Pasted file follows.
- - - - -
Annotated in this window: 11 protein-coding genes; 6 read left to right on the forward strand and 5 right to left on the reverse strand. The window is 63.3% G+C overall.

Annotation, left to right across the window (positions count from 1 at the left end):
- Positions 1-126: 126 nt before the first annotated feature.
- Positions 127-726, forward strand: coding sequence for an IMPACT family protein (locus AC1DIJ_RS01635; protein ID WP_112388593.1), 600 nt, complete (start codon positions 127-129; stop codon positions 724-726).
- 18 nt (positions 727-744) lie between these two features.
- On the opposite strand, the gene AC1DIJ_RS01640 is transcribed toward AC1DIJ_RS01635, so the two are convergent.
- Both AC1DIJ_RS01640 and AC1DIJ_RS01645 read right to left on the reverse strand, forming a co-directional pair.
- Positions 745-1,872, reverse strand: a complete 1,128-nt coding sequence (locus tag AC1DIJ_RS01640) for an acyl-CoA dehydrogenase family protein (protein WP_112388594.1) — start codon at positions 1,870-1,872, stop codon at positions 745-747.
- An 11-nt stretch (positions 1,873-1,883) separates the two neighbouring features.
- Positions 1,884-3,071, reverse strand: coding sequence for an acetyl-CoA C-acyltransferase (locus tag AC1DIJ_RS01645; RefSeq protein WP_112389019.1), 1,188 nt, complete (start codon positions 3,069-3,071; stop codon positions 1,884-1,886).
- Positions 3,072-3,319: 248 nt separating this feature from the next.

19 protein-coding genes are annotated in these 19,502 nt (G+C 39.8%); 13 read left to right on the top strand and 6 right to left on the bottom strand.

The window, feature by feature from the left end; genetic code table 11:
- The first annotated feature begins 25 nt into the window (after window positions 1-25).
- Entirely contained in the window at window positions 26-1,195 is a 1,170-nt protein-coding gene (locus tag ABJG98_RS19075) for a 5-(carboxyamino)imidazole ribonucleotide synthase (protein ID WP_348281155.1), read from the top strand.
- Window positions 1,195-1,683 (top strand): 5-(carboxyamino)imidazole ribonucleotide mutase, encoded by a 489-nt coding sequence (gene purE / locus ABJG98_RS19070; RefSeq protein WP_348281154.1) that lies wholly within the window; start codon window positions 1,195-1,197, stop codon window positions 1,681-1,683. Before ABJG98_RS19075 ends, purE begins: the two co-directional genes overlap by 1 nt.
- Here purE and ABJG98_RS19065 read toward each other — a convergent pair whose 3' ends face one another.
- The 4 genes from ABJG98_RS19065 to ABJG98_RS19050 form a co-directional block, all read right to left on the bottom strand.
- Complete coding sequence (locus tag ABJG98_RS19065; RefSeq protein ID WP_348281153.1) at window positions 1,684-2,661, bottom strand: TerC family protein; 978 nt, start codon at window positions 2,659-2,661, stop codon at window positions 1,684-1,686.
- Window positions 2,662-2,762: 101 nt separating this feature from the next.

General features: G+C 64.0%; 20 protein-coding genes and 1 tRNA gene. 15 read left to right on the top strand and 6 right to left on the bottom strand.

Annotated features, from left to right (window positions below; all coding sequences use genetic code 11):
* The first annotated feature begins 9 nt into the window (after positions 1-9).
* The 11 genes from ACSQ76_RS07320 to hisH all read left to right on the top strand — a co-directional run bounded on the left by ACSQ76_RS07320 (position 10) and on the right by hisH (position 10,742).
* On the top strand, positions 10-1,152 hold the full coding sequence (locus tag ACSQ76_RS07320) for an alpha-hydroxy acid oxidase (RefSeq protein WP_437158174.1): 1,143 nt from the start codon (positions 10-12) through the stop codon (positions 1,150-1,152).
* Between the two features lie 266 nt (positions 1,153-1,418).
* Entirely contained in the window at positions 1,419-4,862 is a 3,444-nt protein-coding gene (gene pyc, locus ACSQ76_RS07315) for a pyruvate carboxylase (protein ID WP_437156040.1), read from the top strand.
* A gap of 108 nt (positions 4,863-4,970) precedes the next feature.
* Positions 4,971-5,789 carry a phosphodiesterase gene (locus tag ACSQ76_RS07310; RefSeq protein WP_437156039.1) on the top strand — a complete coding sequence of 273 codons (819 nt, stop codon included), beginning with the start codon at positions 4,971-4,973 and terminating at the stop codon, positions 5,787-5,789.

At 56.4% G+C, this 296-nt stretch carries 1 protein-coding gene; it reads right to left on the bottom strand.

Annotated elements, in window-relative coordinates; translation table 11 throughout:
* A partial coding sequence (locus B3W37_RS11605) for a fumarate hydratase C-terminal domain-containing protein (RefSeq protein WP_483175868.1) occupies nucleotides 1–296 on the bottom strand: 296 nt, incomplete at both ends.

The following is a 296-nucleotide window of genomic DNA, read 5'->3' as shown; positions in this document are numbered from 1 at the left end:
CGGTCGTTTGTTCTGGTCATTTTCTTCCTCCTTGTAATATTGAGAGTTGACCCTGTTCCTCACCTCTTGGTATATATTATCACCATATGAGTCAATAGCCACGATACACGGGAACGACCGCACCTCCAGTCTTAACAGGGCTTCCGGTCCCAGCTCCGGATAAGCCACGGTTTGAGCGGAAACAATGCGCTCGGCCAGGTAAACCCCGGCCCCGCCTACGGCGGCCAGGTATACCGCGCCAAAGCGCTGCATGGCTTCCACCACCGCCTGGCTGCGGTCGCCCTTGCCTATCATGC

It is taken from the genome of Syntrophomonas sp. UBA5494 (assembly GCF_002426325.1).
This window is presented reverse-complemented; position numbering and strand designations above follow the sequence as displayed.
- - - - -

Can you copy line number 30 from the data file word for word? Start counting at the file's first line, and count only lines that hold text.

At 56.4% G+C, this 296-nt stretch carries 1 protein-coding gene; it reads right to left on the bottom strand.